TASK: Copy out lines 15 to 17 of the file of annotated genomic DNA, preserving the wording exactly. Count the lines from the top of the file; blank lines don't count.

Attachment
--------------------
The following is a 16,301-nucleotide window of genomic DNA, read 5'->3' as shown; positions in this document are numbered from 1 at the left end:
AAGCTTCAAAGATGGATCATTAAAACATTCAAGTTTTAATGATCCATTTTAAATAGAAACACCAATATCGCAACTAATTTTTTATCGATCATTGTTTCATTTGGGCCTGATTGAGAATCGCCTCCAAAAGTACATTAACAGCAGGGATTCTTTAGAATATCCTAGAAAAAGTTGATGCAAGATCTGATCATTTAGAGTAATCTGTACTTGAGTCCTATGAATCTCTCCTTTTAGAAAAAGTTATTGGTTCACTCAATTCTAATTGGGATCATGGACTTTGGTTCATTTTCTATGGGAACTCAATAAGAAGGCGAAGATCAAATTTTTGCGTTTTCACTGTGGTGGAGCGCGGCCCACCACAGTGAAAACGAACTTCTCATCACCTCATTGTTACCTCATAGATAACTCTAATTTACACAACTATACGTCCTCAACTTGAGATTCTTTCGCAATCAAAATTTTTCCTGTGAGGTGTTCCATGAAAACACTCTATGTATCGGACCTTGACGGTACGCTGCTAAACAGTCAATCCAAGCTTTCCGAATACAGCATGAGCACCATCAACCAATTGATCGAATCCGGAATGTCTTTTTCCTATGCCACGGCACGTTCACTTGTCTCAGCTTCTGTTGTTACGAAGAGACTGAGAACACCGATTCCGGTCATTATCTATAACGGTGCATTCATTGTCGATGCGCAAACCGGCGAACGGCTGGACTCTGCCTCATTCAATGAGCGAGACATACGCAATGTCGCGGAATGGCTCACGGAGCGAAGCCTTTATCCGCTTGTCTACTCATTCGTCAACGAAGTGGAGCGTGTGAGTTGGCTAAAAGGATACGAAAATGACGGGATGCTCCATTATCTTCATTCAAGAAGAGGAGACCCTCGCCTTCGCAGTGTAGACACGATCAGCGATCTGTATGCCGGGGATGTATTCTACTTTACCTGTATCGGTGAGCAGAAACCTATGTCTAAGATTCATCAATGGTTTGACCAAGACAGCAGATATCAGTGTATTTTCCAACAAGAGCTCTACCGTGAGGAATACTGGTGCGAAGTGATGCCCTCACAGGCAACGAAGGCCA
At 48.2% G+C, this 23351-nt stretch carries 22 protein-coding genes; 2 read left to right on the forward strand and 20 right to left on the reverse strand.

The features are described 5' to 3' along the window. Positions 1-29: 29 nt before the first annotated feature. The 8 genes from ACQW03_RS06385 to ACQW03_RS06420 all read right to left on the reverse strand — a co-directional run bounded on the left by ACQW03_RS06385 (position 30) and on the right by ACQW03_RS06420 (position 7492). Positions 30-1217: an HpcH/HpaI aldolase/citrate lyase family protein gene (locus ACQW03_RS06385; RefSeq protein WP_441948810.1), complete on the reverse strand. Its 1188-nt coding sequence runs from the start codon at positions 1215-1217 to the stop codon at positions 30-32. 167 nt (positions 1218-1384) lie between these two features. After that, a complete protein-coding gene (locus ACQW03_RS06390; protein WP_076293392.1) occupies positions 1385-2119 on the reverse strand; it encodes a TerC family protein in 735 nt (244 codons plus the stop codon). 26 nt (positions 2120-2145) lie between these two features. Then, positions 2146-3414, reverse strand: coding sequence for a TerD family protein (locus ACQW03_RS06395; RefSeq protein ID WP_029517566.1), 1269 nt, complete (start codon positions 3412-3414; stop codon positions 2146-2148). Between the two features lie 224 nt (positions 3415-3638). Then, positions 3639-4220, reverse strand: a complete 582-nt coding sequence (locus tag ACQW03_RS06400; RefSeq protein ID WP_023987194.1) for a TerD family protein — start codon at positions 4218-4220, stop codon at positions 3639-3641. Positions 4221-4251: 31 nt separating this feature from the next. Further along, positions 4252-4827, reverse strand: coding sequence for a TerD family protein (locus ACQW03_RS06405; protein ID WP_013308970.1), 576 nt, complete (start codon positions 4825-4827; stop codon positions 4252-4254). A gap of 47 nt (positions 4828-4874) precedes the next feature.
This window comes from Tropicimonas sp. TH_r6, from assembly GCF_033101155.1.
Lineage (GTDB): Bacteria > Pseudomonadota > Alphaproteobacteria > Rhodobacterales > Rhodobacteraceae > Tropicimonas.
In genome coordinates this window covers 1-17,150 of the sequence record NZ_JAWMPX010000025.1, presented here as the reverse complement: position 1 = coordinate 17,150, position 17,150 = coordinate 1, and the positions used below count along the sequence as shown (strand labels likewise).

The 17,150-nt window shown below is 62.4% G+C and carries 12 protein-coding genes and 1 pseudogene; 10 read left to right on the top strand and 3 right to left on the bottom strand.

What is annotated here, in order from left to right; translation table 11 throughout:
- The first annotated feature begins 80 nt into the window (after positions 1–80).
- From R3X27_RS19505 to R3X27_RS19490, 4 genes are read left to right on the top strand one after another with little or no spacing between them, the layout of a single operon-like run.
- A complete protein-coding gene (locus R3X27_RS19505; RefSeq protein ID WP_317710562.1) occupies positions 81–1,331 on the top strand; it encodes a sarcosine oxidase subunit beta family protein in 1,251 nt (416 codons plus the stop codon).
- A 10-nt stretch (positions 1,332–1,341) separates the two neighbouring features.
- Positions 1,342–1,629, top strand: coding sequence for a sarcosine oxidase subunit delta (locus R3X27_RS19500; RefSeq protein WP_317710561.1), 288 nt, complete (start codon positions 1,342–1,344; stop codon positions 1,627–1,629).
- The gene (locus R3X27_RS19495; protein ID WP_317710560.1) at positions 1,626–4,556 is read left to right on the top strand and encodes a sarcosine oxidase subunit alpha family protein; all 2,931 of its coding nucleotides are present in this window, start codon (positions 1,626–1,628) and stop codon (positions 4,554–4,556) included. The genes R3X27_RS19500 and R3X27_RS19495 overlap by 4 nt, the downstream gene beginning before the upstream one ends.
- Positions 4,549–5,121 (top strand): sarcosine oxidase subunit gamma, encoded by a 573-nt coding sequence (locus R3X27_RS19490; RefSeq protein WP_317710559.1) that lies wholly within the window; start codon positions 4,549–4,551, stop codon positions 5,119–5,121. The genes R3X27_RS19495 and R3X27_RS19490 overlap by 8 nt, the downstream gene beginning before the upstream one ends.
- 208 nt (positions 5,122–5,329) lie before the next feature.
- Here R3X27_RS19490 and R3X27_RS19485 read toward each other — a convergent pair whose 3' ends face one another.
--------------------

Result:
- The gene (locus R3X27_RS19495; protein ID WP_317710560.1) at positions 1,626–4,556 is read left to right on the top strand and encodes a sarcosine oxidase subunit alpha family protein; all 2,931 of its coding nucleotides are present in this window, start codon (positions 1,626–1,628) and stop codon (positions 4,554–4,556) included. The genes R3X27_RS19500 and R3X27_RS19495 overlap by 4 nt, the downstream gene beginning before the upstream one ends.
- Positions 4,549–5,121 (top strand): sarcosine oxidase subunit gamma, encoded by a 573-nt coding sequence (locus R3X27_RS19490; RefSeq protein WP_317710559.1) that lies wholly within the window; start codon positions 4,549–4,551, stop codon positions 5,119–5,121. The genes R3X27_RS19495 and R3X27_RS19490 overlap by 8 nt, the downstream gene beginning before the upstream one ends.
- 208 nt (positions 5,122–5,329) lie before the next feature.